Our next stop brought the world of the castle firmly into the 21st century also, as we stopped at Gwydir Castle, a Tudor-era manor whose young owners have taken it from being an abandoned white elephant to being a reasonably profitable and comfortable bed and breakfast.

The 500 year old cedars have been saved, the ghosts (both human and animal) have been exorcised), the plumbing, including the fountains, has been restored, decorations plundered by William Randolph Hearst and others have been (at least partially) restored, and there are peacocks begging for crumbs when tea is served in the garden.  (If you want to know more about the restoration, Judy Corbett has written a charming book about the process, Castles in the Air. You will never be able to hear or see the term “fixer-upper” again without a smile.

A Piece of My Mind: To Green or Not to Green (LATC Feb 1,2017)

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After four years of drought our lawn was a patchy mélange of sparse grass, tough weeds, exposed tree roots, and bare dirt. We have a corner lot, and even with the rose garden, clothesline, and veggie garden along one side, the lawn area still wraps around three sides of our house – a lot of space to replant or re-imagine.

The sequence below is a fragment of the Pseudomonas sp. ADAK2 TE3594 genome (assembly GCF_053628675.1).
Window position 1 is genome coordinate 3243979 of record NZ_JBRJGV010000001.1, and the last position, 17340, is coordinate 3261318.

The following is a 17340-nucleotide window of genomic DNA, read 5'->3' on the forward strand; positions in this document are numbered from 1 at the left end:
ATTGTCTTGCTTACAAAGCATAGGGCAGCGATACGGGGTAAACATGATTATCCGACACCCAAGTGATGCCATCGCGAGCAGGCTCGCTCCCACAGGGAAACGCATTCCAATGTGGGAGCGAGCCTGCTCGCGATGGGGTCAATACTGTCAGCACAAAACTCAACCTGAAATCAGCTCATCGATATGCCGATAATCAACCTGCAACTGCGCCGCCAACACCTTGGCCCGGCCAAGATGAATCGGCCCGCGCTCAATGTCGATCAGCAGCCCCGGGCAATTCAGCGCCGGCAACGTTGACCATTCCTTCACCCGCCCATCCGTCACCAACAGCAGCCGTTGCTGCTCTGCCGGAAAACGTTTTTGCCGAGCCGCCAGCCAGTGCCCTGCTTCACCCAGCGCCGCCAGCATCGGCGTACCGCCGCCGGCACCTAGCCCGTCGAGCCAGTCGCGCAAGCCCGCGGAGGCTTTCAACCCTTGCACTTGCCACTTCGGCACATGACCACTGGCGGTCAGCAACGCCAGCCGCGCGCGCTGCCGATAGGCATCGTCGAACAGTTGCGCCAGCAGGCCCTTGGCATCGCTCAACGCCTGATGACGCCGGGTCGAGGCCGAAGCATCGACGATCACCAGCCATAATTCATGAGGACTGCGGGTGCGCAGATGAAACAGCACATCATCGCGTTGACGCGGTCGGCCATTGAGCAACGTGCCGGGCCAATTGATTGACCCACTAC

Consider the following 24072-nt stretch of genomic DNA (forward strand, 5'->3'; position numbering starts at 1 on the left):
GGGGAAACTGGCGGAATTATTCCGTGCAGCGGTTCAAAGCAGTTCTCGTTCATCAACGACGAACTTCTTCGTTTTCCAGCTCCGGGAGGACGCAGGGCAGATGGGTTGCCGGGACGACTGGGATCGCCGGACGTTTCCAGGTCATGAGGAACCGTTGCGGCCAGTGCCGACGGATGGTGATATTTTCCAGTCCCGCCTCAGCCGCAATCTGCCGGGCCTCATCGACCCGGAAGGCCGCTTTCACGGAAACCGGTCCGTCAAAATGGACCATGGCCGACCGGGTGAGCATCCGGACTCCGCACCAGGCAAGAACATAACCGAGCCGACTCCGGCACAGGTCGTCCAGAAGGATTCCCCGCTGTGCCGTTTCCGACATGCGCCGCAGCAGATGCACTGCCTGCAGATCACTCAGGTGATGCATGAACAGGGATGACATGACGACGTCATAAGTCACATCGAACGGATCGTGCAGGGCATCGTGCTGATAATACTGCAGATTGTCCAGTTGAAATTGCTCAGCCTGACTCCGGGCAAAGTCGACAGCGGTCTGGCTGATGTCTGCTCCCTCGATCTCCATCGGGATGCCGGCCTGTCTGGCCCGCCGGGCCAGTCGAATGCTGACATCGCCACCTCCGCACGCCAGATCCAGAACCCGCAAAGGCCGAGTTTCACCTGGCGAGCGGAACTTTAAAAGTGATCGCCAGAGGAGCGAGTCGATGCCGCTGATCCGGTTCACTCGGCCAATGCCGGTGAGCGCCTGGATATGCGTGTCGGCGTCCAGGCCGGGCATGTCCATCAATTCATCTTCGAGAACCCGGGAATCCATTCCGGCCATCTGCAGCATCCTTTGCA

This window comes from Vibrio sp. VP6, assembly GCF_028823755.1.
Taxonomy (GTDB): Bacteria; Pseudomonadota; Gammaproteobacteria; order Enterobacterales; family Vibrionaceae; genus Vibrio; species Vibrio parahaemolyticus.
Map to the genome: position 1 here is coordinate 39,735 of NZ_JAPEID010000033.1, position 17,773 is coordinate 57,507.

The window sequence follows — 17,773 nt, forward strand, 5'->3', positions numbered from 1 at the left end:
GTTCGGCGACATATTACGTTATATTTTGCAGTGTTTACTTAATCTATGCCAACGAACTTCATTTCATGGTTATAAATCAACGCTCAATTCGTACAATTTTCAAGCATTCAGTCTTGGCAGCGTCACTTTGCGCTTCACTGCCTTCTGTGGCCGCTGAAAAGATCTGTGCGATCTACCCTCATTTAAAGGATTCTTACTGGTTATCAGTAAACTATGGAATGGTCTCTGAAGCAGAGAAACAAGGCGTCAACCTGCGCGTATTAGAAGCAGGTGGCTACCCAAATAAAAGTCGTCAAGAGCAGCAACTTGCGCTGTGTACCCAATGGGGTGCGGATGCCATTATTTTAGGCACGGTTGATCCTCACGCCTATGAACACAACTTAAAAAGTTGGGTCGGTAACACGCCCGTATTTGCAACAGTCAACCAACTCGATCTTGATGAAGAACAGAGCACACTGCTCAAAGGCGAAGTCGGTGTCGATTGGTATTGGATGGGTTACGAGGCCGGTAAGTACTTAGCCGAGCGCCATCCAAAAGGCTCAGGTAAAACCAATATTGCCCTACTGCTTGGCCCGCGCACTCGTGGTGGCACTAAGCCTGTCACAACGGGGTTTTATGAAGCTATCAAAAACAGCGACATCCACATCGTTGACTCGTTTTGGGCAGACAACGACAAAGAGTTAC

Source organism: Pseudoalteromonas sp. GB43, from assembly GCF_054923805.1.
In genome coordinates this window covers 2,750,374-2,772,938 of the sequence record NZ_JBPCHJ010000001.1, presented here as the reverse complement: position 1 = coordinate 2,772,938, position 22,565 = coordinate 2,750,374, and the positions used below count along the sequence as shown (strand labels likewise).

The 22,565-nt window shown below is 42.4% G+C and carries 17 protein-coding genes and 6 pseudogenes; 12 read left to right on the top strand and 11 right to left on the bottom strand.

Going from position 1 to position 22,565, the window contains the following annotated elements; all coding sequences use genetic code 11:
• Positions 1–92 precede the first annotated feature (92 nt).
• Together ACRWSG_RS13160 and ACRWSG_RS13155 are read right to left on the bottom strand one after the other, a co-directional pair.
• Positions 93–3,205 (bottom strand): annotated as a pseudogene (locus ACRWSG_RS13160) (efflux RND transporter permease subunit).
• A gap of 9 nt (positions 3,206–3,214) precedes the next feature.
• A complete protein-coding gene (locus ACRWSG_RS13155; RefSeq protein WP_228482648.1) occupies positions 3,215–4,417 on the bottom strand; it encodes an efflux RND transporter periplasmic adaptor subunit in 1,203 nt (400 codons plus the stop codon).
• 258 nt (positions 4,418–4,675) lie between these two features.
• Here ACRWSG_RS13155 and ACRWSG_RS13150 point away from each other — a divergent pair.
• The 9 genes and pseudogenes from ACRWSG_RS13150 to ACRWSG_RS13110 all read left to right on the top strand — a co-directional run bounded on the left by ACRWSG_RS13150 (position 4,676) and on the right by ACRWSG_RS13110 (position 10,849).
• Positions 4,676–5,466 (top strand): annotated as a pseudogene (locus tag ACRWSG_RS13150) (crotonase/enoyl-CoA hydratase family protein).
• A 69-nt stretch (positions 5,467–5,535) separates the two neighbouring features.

In recent months I had comforted myself that our yard was not yet the ugliest and most neglected-looking on the street, but it was sinking quickly into contention for that title, and one by one the other practitioners of benign neglect were re-landscaping.

Some folks in our neighborhood had opted for xeriscaped yardssuper-water-wise with lots of wood chips replacing grass and featuring agaves, sage, fountain grass, and other drought-tolerant plants.  This style of landscape looks good with mission-style architecture a la Santa Fe, but our house is a modified ranch style.  Desert landscaping doesn’t fit.

Plus, I heard from a reliable neighbor that the cost of such a total re-invention of our yard would be in thousands of dollars.  It would take us a long time to pay the investment off in water savings, no matter how ecologically correct it would be

Our gardener, veteran of many years of rain cycles, assured us that a lawn renewal – not with sod, but with seed, could be done at a fraction of the cost of re-landscaping, and now was the ideal time, with a series of winter storms coming in to break the drought.  So, despite my Sierra Club membership and longing for green cred, we agreed to his plan: first, thatching the yard to get rid of the existing scrubby growth, then reseeding with a drought-resistant grass, fertilizing, and hoping for rain.

The gardener’s team arrived, and in one Saturday morning our patchy, weedy yard was transformed into a smooth brown expanse of tilled soil  It looked so much better that I almost wanted to stop there.  But the gardener had already sowed seeds, and we sat back to wait for our new lawn.

Whoops!  Here come the birds!  Flocks of little brown sparrows and black-capped chickadees descend on that yummy grass seed.  I shout at them and shoo them and toss pebbles in their direction, and they fly back into the shrubbery, then flock out again as soon as I am inside the house.  How will there be any seeds left to germinate against this feathered horde?

Here comes the rain!  Buckets of rain in storm after storm for almost two weeks in January!